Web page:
Second, and partly because of that: Democrats, progressives, and community organizers should fight as hard on this issue as they did in resisting the repeal of Obamacare. There are positive signs: Indivisible, the group that helped mobilize so many to protect the Affordable Care Act, is working to stir non-immigrant communities to support DACA—and to scare Republican officeholders into doing the right thing. It’s a popular issue—a significant majority of Americans support the principles behind DACA—and most Democratic leaders in Congress promise to exhibit the same unwillingness to bend on the Dreamers that they showed on the health-care fight. Such solidarity at both the grassroots and grasstops is crucial, and it will be important for shoring up a Latino affinity for progressive causes as strong as that formed historically with African Americans.
Third, the business community needs to be challenged. We are hearing many of the right words and seeing all the right tweets. But a hashtag declaring your support for DACA is not as powerful as refusing to cooperate on tax reform until the administration gives up its assault on the Dreamers. Corporate America claims to value diversity even as it often proves willing to trade away principles for cash-enhancing legislation. We need to demand that CEOs exercise their leverage, not just issue press releases.
Finally, we need to acknowledge the right’s concerns that DACA is one step on the slippery slope to mass legalization. Let’s just claim that what they fear is right—and necessary: We have more than 11 million undocumented immigrants in the United States and the aggregate numbers have been stable since 2009, suggesting that the era of mass illegal immigration is over. Two-thirds of the undocumented have been in the country for more than a decade, implying they are deeply embedded in our communities. Indeed, at least eight million U.S. citizens and another 2.5 million lawful permanent residents live with at least one other family member who is undocumented. It bends logic as well as morality to think that they can be disappeared. We need reform now, and that is the ultimate goal.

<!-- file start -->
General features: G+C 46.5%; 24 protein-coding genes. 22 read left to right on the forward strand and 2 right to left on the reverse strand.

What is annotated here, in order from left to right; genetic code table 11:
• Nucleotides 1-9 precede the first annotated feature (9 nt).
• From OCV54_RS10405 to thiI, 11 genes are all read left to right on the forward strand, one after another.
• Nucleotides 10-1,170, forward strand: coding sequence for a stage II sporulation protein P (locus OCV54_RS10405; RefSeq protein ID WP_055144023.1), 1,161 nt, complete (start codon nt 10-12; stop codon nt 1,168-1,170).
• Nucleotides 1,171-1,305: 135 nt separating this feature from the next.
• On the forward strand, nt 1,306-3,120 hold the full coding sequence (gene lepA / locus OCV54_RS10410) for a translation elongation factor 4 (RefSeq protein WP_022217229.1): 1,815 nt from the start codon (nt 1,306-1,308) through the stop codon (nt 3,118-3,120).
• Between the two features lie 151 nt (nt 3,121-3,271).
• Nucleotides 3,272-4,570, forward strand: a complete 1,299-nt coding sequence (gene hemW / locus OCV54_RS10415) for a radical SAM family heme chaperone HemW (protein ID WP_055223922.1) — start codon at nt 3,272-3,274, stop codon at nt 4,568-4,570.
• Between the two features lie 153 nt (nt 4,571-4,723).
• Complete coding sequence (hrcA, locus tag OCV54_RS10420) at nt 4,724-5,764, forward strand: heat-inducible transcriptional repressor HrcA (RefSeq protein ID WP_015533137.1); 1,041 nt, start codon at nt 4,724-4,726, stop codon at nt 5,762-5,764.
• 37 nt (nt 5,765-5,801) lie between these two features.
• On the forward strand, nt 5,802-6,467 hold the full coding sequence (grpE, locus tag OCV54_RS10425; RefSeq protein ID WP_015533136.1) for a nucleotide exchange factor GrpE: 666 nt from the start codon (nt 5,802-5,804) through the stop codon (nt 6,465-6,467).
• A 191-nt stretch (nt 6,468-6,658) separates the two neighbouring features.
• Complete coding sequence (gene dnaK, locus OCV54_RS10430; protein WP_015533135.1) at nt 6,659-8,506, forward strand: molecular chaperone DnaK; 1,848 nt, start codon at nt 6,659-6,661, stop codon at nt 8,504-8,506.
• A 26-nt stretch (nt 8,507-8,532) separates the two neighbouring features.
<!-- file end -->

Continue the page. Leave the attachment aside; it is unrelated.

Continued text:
In the meantime, let’s provide shelter, support, and hope to the soon-to-be un-DACA-mented. After all, the Dreamers may be exemplars of American grit and ambition, but they are also young people suffering from trauma, injustice, and stress. Admittedly, it can be hard to figure out how to help, particularly when the legal rug is being pulled out from under them. I should know: I promised Z. a shot at a full-time job when she finished college, thinking that would be her safe harbor. But just as we were about to open that position, she let me know that she was moving away.
The dynamics were complicated but one factor in her thinking was uncertainty about whether DACA would persist, whether she really had a future in America, and so, whether it really was her best bet to park with us and get ready for grad school. Brilliant prognosticator that I am, I gave her my confident assessment: There was no way someone would reverse President Obama’s act of grace, and no way the politics would line up to once again to threaten her with deportation.
Clearly, we live in more dangerous times—and with a far more feckless president—than I ever could have imagined. So I was wrong then—and I am glad, for her sake, that Z. ignored me. But I am determined now more than even to work with others toward building an America that is as good, kind-hearted, and open as the one that she and other DACA youth have dreamed it could be.